Jae Jarrell (b. 1935, USA) is an American sculptor, painter and fashion designer.Read More
Jarrell was raised in Cleveland, Ohio. Her grandfather was a tailor, and her uncle was a haberdasher. Jae and her mother frequented vintage clothing stores admiring how the outfits were made. Jae taught herself to make her own clothing, and reveled in the fact that her fashion was unique, and had a secret, vintage past.
In the mid-1950s, Jarrell moved to Chicago and enrolled at the School of the Art Institute of Chicago. While in school, she confided to a friend about her desire to open a clothing boutique. The friend suggested she use the reverse acronym of her given name—Elaine Annette Johnson—as the name of the shop. She took that advice and soon opened up 'Jae's of Hyde Park' on the south side of Chicago.
It was at that boutique where Jae met her future husband, Wadsworth Jarrell, who came in to shop. Together, Jae and Wadsworth became involved in the Organisation of Black American Culture (OBAC), which created the Wall of Respect in 1967. They also opened a small gallery below their home and studio, which hosted live jazz music and art exhibitions. It was in that gallery that many of the early meetings of the black artist collective that became known as AFRICOBRA took place.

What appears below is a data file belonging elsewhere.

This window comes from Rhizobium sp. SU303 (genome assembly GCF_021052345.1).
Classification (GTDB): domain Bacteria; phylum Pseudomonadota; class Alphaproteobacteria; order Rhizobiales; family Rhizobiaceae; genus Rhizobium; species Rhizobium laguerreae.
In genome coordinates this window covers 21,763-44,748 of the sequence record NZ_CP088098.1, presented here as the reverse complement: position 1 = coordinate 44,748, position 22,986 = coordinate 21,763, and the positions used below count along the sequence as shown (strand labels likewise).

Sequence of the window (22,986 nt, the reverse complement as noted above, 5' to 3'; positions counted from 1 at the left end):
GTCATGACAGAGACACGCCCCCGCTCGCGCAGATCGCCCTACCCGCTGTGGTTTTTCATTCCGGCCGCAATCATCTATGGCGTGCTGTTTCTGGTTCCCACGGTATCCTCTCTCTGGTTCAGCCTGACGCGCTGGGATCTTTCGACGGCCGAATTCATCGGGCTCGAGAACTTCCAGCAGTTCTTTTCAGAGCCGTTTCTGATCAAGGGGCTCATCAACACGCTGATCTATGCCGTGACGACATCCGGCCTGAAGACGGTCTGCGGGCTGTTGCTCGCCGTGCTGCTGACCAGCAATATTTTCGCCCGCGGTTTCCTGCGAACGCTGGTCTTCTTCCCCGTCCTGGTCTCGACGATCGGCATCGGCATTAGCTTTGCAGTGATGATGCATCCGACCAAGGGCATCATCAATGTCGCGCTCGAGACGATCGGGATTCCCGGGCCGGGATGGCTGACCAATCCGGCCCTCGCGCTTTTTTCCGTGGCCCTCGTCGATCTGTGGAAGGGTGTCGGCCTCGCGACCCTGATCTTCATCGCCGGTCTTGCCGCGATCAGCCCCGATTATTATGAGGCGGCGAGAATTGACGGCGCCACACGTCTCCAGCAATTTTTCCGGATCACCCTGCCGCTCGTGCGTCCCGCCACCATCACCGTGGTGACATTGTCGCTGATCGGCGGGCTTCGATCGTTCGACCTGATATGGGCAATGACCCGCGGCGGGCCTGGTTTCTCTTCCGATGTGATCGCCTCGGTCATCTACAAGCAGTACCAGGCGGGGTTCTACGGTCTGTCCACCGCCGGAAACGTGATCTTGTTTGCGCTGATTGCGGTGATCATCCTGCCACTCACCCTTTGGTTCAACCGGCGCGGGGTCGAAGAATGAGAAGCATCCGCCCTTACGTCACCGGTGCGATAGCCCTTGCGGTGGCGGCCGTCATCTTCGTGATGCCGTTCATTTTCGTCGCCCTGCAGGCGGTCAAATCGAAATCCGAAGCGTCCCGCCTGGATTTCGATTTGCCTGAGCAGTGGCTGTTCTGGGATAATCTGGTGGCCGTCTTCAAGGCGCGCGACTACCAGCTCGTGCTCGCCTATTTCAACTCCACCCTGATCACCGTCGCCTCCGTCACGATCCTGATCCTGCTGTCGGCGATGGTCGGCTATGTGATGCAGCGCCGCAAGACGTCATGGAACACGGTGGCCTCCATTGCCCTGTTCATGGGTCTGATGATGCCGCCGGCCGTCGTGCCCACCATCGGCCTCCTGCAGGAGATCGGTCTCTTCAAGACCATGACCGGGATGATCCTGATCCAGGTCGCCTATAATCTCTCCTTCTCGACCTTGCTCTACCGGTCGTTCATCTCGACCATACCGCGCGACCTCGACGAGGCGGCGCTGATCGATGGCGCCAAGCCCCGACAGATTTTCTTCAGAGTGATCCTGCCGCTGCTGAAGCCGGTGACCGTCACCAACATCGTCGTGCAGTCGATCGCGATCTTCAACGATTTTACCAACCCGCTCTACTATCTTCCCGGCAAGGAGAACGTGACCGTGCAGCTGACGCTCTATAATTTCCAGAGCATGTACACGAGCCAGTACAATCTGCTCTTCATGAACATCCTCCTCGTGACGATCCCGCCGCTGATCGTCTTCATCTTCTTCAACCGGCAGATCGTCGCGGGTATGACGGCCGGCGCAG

AFRICOBRA's goal was to understand and express the visual principals that defined black culture. As an artist adept at fashion design, Jae created groundbreaking wearable artworks that interpreted the core ideas of the group. She also expanded on those ideas, developing abstract, idiosyncratic methods of translating black positivity into fashion objects.
Looking back at this time, Jae said, 'We made an effort to raise a consciousness. In our hearts, when we put this all together we thought it was going to be an explosion of positive im-agery ... I saw a result of our raising the consciousness, particularly about our history.' In the early 1970s, after she and Wadsworth moved the family to Washington, D.C., Jae returned to school, earning her BFA at Howard University. She remains active as an artist and designer, exploring themes related to black culture in her work.
Text courtesy Kavi Gupta.
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